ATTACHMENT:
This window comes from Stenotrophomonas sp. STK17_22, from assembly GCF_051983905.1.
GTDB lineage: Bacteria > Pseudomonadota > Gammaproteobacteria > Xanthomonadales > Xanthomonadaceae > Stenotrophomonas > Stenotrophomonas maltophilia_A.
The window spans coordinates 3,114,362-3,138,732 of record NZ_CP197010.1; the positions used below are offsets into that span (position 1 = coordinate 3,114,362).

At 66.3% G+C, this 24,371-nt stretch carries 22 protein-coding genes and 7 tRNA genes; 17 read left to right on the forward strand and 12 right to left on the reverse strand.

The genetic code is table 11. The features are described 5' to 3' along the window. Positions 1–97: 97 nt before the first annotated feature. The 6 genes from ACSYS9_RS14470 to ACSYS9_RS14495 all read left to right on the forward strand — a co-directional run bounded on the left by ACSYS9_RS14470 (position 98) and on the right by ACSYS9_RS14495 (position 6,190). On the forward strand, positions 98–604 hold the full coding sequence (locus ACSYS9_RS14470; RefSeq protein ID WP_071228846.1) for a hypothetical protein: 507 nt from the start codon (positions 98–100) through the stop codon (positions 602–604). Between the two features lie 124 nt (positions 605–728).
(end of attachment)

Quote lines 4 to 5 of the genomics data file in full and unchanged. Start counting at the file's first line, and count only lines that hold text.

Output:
At 66.3% G+C, this 24,371-nt stretch carries 22 protein-coding genes and 7 tRNA genes; 17 read left to right on the forward strand and 12 right to left on the reverse strand.

The genetic code is table 11. The features are described 5' to 3' along the window. Positions 1–97: 97 nt before the first annotated feature. The 6 genes from ACSYS9_RS14470 to ACSYS9_RS14495 all read left to right on the forward strand — a co-directional run bounded on the left by ACSYS9_RS14470 (position 98) and on the right by ACSYS9_RS14495 (position 6,190). On the forward strand, positions 98–604 hold the full coding sequence (locus ACSYS9_RS14470; RefSeq protein ID WP_071228846.1) for a hypothetical protein: 507 nt from the start codon (positions 98–100) through the stop codon (positions 602–604). Between the two features lie 124 nt (positions 605–728).